Aug. 13 2010 12:00 AM

Julia Roberts suffers in style in glossy

    Who is the real star of “Eat Pray Love,” adapted from
    Elizabeth Gilbert’s spectacularly successful memoir about finding yourself
    through the magic of Italian cuisine, Indian gurus and the wisdom of Balinese
    medicine men? Is it Julia Roberts, who is in every scene of the film? Or is it
    Susan Spungen, the food stylist par excellence, who has created the movie’s
    jaw-droppingly perfect portraits of pasta?

    True, Roberts is radiant throughout — even when Liz is in
    the throes of a crushing identity crisis or a bitter divorce, Roberts always
    finds opportunities to unleash her stunning smile — but even her milk-chocolate
    eyes and shimmering saffron hair get some determined competition from the
    Italian dishes Spungen has cooked up. Sizable stretches of “Eat” are devoted to
    scandalous close-ups of spaghetti, provocatively arranged prosciutto slices and
    magnificent platters of fried artichokes that might have inspired Shakespearean
    sonnets. When Liz drizzles olive oil over stalks of asparagus, the image has
    the erotic charge of Marlon Brando’s trick with the butter in “Last Tango in

    EatPrayLove1.jpgSoon after arriving in Italy, a lonely Liz makes a date with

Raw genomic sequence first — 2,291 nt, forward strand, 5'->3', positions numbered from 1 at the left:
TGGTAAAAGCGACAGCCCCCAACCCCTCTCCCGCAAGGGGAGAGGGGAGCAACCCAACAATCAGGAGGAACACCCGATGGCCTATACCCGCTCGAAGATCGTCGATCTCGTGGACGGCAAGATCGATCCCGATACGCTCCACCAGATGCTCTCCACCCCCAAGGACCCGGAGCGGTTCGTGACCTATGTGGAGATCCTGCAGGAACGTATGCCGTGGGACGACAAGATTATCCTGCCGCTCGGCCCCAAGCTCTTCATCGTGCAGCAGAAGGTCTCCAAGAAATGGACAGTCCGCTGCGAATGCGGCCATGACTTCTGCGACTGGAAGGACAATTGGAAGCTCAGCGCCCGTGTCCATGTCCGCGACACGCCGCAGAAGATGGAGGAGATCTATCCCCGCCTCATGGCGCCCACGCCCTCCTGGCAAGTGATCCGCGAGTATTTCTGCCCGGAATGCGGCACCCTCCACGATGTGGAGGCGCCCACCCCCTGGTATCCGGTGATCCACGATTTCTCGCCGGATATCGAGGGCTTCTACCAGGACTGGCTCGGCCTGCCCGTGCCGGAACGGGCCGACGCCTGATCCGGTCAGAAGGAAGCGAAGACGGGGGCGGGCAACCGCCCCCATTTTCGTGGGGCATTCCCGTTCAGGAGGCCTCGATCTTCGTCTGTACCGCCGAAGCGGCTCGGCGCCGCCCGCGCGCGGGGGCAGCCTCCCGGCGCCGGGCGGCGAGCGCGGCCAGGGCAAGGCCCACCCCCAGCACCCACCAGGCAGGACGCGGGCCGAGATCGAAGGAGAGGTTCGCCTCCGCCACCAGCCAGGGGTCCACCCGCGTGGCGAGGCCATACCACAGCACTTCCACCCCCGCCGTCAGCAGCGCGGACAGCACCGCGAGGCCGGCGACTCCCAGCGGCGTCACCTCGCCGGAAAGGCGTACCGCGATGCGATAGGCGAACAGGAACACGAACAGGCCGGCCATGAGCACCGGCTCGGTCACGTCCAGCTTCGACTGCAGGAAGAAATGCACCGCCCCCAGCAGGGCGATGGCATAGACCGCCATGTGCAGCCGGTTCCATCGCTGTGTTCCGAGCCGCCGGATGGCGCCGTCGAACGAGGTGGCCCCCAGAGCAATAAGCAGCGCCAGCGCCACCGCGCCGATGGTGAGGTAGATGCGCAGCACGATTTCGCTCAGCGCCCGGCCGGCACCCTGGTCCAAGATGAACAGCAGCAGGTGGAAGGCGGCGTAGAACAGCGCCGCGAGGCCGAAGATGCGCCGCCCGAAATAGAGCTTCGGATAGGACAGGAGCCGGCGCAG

a plate of spaghetti pomodoro. When Roberts plunges her fork into the
    meticulously arranged strands, sending that gorgeous dusting of Parmesan cheese
    flying and that sumptuous vermilion sauce splattering, it’s as terrifying as
    John Travolta jabbing that syringe into Uma Thurman’s heart in “Pulp Fiction”:
    You can’t imagine someone committing such violence against something so exquisite.

    Spungen was also responsible for the
    damn-the-calories-full-speed-ahead French meals showcased in last summer’s
    tummy tantalizer “Julie & Julia,” but “Eat Pray Love” makes that Gallic
    gala look like a documentary about Old Country Buffet.

    Of course, eating is only one-third of Gilbert’s recipe for
    getting back in touch with herself after walking out on a static marriage
    (Billy Crudup plays her monochromatic, aimless husband, who committed the
    unpardonable sin of playing Kool and the Gang’s “Celebration” at their wedding
    reception). There’s also a sojourn in an Indian ashram — the “Pray” portion of
    our program — and an extended stay in Bali, where a bicycle-riding Liz is
    nearly killed by a distracted driver who, naturally, turns out to be Mr. Right.

    Although Liz loses her marvelous Manhattan home and much of
    her wealth in the wake of the divorce, she ends up gaining some of those
    elusive “things money can’t buy,” such as a clear conscience, a new
    appreciation of herself and — oh, yeah — a hunky, reckless Brazilian rich guy
    who shouldn’t be behind the wheel. (Interestingly, the movie neglects to
    mention that Liz’s year-long, continent-jumping vision quest was financed by a
    hefty advance from her publisher, who correctly sensed it had the makings of a

    “Ruin is a gift,” Liz ruminates as she sits in the
    tumbledown splendor of Rome’s Augusteum. “Ruin is the road to transformation.”